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CurrCon Currency Converter Manual

The CurrCon Java Applet displays prices on this web page converted with today’s exchange rates into your local international currency, e.g. Euros, US dollars, Canadian dollars, British Pounds, Indian Rupees… CurrCon requires an up-to-date browser and Java version 1.8, preferably 1.8.0_131. If you can’t see the prices in your local currency, Troubleshoot. Use Firefox for best results.

View the latest version of this manual online at
Introduction Displaying Exchange Rates
Benefits Updating the Exchange Rates
Disadvantages FX Sources
Shopping Carts Comparison of CurrCon with Oanda FxCommerce
How It Works Configuring
Details of the Applet Tags Daily Procedure
Examples Using Different Show Parameters Manual Procedure
Displaying Large Amounts Costs
Details of the show Parameter Links


CurrCon stands for Currency Converter.

The currency converter lets you display prices/amounts in the native currency of the visitors to your website. The currency converter automatically selects the default currency to display based on the locale country setting of the browser. It currently supports 169 different currencies.

The CurrCon Currency Converter is available with Java source to download.

In other words, Americans automatically see American prices and Canadian see Canadian prices and the Dutch see Euros. Viewers can optionally view the prices on the page in another currency. Changing any currency selector on the page instantly changes all the prices on the page to that currency.

Unlike most currency converters, with this one, the user does not enter amounts to be converted. The values come from your web page. All prices on your web pages are instantly displayed in the user’s favourite currency without him having to do anything.



Shopping Carts

If you have a shopping cart website, CurrCon is probably not what you want. Why? What you want is shopping cart software than runs on you server that handles multiple currencies that knows the exchange rates charged by your various credit card companies and banks. It will not require your customers to have Java installed. Unfortunately, I cannot at this point recommend any particular package. You might find one by discovering a website what handles multiple currencies well and asking them what software they use.

I am working on a server-side version of CurrCon that does not need Java, however, it still would not be suitable for use with shopping carts since it would not be integrated into the shopping cart software. Perhaps some shopping cart vendors will merge it into their products when I release it.

How It Works

Unlike most currency converters, this one requires no server-side support. It does not require JavaScript. However, it does require Java in the user’s browser. Each value displayed is a tiny Java Applet. All that is required is you upload the currcon.jar file to your website. It contains the latest exchange rates in compressed form and also the Java code to do the conversions.

If you change the currency choice anywhere on a page, automatically all the other displays on the page instantly follow suit. Try using the up down arrow to cycle through the possible currencies. Try it below:

$0.00 USD

To get a display like this:

$30.00 USD

You need to code some HTML (Hypertext Markup Language) that looks like this:

<!-- macro CurrCon C$AcN USD 30.00 -->

which expands to:

Normally you might display something simpler such as this:

$30.00 USD

To get that you code some HTML like this:

<!-- macro CurrCon cA USD 30.00 -->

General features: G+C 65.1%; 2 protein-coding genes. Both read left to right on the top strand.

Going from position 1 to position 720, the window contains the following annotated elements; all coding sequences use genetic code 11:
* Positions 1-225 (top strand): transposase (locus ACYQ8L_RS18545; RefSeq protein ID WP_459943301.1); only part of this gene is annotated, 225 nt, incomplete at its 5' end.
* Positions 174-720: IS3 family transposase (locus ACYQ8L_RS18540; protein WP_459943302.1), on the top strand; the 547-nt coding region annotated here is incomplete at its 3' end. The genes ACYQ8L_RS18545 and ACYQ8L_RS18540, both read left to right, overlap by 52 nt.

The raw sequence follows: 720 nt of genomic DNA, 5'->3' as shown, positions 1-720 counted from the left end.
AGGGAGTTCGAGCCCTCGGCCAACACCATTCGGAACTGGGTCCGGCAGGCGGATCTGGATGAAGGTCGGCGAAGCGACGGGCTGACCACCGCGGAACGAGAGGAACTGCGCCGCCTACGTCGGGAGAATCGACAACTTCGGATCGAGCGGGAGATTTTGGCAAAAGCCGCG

which expands to this:
or even simpler like this:

$30.00 USD

To get that you code some HTML like this:

<!-- macro CurrCon A USD 20.00 -->
which expands to this:

Details of the Applet Tags

Typically to produce a CurrCon display, you need something like this in your HTML : You may also hand code the <applet tags yourself, without using the complexity of a macro preprocessor. What is all this gobbledgook? Happily most of it is just boilerplate. You can copy/paste standard templates and just change the amount.

In HTML5 (Hypertext Markup Language v 5), you use the OBJECT tag that looks like this:

Examples Using Different Show Parameters

CurrCon Display Variations
How a $70 USD
Price is displayed
Format Letter Combination
$30.00 USD $AcN
$30.00 USD $A
$30.00 USD $Ac
$30.00 USD c$A
$30.00 USD C$A
$30.00 USD $AC
$30.00 USD A
$30.00 USD N
$30.00 USD C
$30.00 USD c
$1,200,000.00 USD cA
$1,200,000.00 USD cP

Displaying Large Amounts

CurrCon Display of Large Amounts
$1,000.00 USD 1000 USD
$1,000,000.00 USD 1,000,000 one million USD
$1,200,000.00 USD 1,200,000 1.2 million USD
$10,000,000.00 USD 10,000,000 10 million USD
$12,000,000.00 USD 12,000,000 12 million USD
$1,000,000,000.00 USD 1,000,000,000 one billion USD
$12,000,000,000.00 USD 12,000,000,000 12 billion USD
$12,300,000,000.00 USD 12,300,000,000 12.3 billion USD
$199,300,000.00 USD 19,930,000,000 19.93 billion USD, note rounding
$19,000,000,000.00 USD 19,000,000,000 19 billion USD
$19,000,000,000,000.00 USD 19,000,000,000,000 19 trillion USD
You can suppress the short forms by using code P instead of code A.

Details of the show Parameter

Letter What it looks like Changeable Width in Pixels Purpose
c $0.00 USD 54 Allows user to change the currency for all displays on the page. This was increased from 52 pixels on 2010-02-04 to handle wide abbreviations such as KRW.
C $0.00 USD 32 Compactly let’s user know what Currency is being used with a three-letter abbreviation, as a display that cannot directly changed.
N $0.00 USD 130 Spells out the currency Name being used in easy-to-understand words.
A $30.00 USD 76 Show the Amount converted into the user’s favoured currency. If there is no A in the show parameter, you need not bother specifying the currency and amount parameters.
P $1,900,030.00 USD 108 Show the Precise amount, converted into the user’s favoured currency. Does not use any of the short forms for large amounts.
$ $30.00 USD 30 Put a lead $/euro symbol etc. on the following amount.